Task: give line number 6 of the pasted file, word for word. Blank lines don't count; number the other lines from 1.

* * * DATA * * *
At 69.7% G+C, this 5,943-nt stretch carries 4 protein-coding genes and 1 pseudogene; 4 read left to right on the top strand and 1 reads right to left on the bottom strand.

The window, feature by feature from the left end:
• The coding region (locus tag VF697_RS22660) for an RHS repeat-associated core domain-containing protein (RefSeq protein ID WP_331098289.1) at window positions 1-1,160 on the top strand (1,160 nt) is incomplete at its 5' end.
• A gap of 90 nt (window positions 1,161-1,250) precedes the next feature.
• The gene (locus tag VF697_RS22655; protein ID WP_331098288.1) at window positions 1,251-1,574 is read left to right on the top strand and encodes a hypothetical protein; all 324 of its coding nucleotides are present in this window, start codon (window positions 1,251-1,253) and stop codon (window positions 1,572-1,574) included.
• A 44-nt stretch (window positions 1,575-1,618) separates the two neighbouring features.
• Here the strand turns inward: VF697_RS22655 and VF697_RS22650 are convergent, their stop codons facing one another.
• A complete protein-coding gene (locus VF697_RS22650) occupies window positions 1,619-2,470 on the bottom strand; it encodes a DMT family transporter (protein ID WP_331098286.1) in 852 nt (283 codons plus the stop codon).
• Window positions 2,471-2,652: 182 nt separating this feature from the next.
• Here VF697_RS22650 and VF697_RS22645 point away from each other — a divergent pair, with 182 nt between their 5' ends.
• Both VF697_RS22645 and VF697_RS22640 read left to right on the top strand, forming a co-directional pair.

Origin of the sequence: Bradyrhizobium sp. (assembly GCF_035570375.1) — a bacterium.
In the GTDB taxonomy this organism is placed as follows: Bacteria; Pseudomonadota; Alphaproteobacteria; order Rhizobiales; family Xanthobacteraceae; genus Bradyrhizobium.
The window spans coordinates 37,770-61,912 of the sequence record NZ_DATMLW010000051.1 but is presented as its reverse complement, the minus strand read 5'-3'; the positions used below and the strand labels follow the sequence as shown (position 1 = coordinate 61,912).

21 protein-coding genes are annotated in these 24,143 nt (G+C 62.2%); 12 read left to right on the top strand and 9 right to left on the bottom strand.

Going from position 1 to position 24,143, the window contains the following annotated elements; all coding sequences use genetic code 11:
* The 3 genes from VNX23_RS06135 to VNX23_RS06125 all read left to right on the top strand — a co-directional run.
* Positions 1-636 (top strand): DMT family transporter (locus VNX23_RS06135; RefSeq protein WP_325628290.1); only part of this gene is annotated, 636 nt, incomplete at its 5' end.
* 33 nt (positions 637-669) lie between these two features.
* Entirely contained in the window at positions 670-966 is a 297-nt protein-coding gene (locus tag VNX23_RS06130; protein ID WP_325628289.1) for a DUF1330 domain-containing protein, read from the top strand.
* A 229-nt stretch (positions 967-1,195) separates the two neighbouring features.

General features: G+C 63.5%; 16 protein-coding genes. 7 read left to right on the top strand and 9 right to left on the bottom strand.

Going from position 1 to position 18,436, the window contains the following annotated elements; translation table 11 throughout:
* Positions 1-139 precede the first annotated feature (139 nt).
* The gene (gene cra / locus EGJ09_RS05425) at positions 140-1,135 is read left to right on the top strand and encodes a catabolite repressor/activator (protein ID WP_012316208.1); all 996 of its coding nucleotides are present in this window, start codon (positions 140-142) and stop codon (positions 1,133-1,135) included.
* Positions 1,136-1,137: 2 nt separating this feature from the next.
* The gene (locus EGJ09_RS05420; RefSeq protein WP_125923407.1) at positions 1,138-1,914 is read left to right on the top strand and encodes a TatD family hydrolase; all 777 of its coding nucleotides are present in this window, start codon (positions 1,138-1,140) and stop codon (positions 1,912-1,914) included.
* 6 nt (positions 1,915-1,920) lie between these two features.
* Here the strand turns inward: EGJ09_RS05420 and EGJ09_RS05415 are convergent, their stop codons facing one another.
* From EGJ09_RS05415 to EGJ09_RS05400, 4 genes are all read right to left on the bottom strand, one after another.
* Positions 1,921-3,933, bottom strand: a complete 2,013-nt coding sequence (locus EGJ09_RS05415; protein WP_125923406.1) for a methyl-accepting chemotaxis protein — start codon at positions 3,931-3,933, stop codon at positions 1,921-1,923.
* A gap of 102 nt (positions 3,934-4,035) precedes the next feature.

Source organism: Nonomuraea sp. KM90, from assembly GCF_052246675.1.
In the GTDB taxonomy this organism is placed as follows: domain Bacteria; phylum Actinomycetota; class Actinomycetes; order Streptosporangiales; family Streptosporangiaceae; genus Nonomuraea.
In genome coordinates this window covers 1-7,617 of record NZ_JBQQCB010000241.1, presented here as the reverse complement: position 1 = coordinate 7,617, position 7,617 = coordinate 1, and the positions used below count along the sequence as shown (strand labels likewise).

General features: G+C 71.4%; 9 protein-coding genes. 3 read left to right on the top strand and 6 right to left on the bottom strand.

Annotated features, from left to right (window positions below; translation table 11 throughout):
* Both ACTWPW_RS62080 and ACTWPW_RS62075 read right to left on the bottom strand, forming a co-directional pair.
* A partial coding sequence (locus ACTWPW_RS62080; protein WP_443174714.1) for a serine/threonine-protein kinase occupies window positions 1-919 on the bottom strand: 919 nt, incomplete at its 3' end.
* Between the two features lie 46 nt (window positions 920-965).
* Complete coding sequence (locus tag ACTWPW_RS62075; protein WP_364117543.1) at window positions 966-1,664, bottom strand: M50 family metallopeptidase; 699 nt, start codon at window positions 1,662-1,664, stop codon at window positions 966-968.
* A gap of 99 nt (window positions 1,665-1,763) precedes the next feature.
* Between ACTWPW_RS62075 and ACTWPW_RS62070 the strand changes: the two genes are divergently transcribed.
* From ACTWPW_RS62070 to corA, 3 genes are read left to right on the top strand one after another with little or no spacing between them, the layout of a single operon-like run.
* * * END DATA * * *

• A 44-nt stretch (window positions 1,575-1,618) separates the two neighbouring features.